St. Augustine Beach Commissioner Gary Snodgrass has resigned from the City Commission, saying he’s no longer able to handle the workload.
Snodgrass, who announced his resignation at Monday’s commission meeting, was first elected in 2010 and has served both as mayor and commissioner. His latest term would have ended Dec. 31, 2018, and now the city will advertise to find someone to fill his seat for the remainder of the term.
In his resignation letter, he wrote that the number of commission meetings has increased over the years as well as the length of meetings. He said he suggested several months ago that the city and commissioners find ways to tighten-up the meetings, but nothing has changed, he said.
“We continue to have more and more meetings, and we even started the meetings an hour earlier than in the past just so we can slug our way through the agenda. … I run out of time to prepare for the meetings,” he said in an interview on Tuesday.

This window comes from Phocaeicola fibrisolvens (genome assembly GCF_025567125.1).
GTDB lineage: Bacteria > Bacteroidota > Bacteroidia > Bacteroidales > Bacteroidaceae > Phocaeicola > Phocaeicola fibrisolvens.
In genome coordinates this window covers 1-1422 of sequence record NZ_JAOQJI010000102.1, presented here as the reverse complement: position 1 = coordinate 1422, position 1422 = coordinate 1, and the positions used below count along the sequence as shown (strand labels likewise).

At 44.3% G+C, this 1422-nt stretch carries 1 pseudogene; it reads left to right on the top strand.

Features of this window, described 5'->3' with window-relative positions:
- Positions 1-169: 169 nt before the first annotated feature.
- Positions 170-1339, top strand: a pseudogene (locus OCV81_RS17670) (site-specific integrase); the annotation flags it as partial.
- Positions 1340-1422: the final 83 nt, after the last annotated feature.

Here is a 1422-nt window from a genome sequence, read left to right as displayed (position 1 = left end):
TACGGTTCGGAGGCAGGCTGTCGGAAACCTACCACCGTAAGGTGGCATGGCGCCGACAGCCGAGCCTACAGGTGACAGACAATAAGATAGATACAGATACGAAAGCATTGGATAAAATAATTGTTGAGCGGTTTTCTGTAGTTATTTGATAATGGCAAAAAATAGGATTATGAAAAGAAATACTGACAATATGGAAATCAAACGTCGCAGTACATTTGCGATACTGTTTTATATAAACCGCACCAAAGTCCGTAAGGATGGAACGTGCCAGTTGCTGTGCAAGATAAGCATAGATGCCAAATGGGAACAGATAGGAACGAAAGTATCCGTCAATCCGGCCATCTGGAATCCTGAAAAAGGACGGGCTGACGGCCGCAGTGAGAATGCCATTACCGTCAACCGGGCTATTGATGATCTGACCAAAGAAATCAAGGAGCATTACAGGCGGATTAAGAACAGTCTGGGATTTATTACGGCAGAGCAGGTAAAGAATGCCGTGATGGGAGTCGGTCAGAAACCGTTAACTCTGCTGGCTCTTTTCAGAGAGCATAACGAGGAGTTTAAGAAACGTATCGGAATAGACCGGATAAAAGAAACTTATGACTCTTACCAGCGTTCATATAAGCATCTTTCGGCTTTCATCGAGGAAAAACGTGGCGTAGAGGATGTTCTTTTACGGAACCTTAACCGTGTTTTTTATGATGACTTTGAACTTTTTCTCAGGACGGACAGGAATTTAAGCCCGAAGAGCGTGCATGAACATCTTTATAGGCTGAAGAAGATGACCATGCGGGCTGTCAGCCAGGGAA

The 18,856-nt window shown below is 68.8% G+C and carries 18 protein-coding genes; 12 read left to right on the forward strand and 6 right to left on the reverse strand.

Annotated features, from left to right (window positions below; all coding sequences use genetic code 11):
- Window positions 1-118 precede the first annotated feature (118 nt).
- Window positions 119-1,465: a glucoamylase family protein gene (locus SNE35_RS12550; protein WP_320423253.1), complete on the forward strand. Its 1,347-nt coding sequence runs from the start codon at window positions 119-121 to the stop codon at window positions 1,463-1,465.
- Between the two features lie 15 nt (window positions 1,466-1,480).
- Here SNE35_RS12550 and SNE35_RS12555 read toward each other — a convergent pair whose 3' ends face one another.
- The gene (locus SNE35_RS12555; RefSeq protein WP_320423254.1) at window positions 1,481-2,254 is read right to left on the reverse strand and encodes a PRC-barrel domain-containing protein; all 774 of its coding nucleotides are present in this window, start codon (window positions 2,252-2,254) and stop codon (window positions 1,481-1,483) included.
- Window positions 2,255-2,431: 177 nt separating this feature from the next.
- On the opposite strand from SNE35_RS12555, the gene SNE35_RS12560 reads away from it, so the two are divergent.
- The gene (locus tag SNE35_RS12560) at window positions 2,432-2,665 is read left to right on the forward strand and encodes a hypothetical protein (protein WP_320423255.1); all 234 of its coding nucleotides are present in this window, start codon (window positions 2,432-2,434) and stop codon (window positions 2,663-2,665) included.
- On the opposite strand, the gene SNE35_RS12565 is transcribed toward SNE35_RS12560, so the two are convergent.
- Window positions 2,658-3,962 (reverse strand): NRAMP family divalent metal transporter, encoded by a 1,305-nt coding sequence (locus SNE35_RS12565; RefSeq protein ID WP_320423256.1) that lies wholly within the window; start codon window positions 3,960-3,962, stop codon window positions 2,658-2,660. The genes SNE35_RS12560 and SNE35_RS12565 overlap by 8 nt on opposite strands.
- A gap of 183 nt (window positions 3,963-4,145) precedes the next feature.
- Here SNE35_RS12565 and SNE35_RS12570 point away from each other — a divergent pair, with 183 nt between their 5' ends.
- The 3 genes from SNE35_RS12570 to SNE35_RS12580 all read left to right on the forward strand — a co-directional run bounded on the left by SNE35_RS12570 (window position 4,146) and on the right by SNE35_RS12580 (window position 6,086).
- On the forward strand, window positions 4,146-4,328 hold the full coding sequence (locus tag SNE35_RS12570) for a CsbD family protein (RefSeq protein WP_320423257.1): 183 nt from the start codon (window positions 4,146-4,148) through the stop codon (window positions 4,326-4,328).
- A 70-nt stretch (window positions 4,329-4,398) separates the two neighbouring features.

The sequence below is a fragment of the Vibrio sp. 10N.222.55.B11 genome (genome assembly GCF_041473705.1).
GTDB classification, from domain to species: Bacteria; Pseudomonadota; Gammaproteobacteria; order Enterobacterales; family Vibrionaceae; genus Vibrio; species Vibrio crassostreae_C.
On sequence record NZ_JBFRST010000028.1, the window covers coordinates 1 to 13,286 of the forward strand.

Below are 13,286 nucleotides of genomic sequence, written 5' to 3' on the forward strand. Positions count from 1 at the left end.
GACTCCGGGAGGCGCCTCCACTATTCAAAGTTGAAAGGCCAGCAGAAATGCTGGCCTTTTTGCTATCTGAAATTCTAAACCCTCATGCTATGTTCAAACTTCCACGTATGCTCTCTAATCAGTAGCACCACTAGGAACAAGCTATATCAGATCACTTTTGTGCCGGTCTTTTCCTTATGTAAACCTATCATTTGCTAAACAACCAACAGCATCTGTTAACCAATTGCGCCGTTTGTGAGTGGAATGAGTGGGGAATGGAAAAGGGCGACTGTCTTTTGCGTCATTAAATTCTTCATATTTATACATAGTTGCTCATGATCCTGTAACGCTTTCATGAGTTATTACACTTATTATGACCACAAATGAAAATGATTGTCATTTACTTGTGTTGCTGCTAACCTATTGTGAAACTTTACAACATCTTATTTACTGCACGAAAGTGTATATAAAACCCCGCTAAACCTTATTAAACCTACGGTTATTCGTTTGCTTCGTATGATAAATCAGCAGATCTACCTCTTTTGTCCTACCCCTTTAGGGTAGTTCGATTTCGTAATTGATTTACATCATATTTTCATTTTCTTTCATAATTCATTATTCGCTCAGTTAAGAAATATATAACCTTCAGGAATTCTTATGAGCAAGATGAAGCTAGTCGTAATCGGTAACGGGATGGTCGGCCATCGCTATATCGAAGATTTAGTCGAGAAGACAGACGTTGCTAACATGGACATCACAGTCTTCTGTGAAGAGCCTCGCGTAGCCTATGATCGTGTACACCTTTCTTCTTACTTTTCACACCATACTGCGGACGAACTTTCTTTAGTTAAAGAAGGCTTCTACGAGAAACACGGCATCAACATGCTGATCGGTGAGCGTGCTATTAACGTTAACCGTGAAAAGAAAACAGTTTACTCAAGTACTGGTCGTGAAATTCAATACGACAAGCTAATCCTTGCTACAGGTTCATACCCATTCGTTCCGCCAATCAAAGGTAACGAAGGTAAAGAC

He wrote that the “state of the city is solid” and that its finances will be improving with a grant from the Florida Communities Trust.
“As a parting gesture, my wife, Patsy T. Snodgrass, and I will underwrite this year’s Christmas party for city employees,” according to his letter. “Also, we will make a $2,500 gift to the local YMCA to establish scholarships for St. Augustine Beach children.”
Snodgrass said his resignation doesn’t have to do with public comments or emails he has received as a commissioner, some of which have been critical.
“As a politician you’ve got to have really thick skin. … I like people that have passion and purpose — that you can say about our residents of our fair city. … I applaud that.”
Snodgrass said he plans to stay in St. Augustine Beach and continue running his consulting firm.
Commissioners will have about 60 days to appoint a replacement, or a special election will be required, City Manager Max Royle said.
The city will advertise for beach residents to submit a resume and letter of interest for the seat. Commissioners will interview candidates at the Dec. 4 commission meeting, according to Royle.